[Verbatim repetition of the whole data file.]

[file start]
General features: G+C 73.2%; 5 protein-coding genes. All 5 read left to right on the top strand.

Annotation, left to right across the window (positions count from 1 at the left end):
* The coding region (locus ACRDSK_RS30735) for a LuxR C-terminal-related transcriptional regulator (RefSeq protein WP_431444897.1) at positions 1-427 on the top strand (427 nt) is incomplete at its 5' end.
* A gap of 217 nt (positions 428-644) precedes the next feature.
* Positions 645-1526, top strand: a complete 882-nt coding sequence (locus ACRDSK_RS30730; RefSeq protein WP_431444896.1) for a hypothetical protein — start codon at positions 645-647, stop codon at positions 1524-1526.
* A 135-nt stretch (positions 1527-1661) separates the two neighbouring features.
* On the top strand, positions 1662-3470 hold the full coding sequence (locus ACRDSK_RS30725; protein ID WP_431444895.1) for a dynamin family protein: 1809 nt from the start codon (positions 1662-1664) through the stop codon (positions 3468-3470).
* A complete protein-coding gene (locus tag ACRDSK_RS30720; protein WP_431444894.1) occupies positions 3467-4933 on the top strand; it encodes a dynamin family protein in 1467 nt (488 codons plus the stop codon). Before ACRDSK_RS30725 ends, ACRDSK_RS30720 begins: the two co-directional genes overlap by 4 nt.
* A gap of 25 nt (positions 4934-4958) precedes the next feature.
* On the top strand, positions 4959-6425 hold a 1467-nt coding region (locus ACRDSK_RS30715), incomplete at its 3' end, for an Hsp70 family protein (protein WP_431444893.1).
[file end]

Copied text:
General features: G+C 73.2%; 5 protein-coding genes. All 5 read left to right on the top strand.

Annotation, left to right across the window (positions count from 1 at the left end):
* The coding region (locus ACRDSK_RS30735) for a LuxR C-terminal-related transcriptional regulator (RefSeq protein WP_431444897.1) at positions 1-427 on the top strand (427 nt) is incomplete at its 5' end.
* A gap of 217 nt (positions 428-644) precedes the next feature.
* Positions 645-1526, top strand: a complete 882-nt coding sequence (locus ACRDSK_RS30730; RefSeq protein WP_431444896.1) for a hypothetical protein — start codon at positions 645-647, stop codon at positions 1524-1526.
* A 135-nt stretch (positions 1527-1661) separates the two neighbouring features.
* On the top strand, positions 1662-3470 hold the full coding sequence (locus ACRDSK_RS30725; protein ID WP_431444895.1) for a dynamin family protein: 1809 nt from the start codon (positions 1662-1664) through the stop codon (positions 3468-3470).
* A complete protein-coding gene (locus tag ACRDSK_RS30720; protein WP_431444894.1) occupies positions 3467-4933 on the top strand; it encodes a dynamin family protein in 1467 nt (488 codons plus the stop codon). Before ACRDSK_RS30725 ends, ACRDSK_RS30720 begins: the two co-directional genes overlap by 4 nt.
* A gap of 25 nt (positions 4934-4958) precedes the next feature.
* On the top strand, positions 4959-6425 hold a 1467-nt coding region (locus ACRDSK_RS30715), incomplete at its 3' end, for an Hsp70 family protein (protein WP_431444893.1).